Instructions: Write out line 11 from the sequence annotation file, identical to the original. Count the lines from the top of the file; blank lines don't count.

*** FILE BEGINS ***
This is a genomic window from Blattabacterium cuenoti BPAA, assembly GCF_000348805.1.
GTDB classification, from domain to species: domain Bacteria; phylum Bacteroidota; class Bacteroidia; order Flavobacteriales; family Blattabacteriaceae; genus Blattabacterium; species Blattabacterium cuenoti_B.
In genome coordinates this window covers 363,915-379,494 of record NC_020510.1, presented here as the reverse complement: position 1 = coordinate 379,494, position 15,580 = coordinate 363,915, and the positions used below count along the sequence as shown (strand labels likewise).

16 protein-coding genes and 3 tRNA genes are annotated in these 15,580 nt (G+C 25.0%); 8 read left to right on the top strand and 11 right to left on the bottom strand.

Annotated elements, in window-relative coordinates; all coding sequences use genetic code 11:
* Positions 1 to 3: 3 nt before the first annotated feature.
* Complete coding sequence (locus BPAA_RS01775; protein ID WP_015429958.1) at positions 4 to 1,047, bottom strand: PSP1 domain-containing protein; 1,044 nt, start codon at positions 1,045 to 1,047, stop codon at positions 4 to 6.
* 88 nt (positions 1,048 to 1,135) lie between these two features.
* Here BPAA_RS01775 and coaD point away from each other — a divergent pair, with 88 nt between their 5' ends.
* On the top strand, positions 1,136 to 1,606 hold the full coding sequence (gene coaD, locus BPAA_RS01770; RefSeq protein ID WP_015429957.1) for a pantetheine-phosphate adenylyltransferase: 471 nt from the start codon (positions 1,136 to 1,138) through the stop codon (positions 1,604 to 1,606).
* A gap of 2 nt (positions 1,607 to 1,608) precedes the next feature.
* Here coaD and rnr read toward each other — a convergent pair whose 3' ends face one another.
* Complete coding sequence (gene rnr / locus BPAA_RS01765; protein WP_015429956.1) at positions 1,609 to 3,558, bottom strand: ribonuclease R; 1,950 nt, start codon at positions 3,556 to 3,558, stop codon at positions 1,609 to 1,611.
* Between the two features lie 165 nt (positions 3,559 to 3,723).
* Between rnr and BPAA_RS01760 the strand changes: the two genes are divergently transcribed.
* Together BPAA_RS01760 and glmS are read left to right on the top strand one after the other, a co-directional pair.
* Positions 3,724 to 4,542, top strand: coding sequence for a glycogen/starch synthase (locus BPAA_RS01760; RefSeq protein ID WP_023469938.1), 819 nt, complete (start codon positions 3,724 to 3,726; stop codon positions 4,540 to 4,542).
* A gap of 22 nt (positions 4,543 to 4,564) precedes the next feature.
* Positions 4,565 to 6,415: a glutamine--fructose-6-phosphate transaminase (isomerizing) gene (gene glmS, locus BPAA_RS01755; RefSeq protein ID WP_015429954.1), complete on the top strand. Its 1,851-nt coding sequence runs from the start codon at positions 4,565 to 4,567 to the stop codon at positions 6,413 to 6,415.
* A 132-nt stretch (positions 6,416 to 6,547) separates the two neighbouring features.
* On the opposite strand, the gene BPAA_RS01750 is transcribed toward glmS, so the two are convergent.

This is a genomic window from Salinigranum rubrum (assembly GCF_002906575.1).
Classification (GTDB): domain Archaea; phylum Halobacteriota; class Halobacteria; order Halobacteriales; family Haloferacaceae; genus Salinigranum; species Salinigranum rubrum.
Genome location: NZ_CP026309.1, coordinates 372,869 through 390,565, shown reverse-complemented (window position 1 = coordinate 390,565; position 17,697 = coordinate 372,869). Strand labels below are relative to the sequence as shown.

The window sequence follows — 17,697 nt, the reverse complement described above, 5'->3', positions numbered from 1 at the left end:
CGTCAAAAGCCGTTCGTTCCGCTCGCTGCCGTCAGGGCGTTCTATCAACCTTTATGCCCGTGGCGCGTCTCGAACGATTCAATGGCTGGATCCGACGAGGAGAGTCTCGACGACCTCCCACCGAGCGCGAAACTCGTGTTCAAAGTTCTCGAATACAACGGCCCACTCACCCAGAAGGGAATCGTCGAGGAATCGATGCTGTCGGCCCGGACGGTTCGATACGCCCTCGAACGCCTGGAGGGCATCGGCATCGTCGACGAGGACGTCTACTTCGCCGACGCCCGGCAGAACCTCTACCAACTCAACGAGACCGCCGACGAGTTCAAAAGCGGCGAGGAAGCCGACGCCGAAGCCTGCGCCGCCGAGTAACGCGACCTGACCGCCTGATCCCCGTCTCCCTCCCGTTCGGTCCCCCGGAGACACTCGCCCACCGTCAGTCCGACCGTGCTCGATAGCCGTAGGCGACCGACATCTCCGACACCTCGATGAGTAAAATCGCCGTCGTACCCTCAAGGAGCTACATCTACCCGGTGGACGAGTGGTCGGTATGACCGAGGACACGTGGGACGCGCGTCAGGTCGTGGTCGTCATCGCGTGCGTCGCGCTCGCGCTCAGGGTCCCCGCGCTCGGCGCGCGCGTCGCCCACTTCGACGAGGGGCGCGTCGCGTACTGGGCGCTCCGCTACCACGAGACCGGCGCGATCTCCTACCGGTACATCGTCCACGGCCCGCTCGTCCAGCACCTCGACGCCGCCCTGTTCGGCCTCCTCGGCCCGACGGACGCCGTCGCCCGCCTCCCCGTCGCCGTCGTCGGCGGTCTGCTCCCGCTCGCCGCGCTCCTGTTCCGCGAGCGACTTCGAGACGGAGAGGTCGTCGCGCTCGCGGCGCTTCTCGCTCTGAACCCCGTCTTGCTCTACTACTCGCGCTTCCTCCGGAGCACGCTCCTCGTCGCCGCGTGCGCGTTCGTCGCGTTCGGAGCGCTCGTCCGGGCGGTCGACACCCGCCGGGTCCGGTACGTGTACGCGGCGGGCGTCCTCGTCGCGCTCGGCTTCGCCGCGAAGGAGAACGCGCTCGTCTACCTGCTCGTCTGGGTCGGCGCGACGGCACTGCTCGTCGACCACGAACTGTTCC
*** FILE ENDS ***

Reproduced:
* A gap of 2 nt (positions 1,607 to 1,608) precedes the next feature.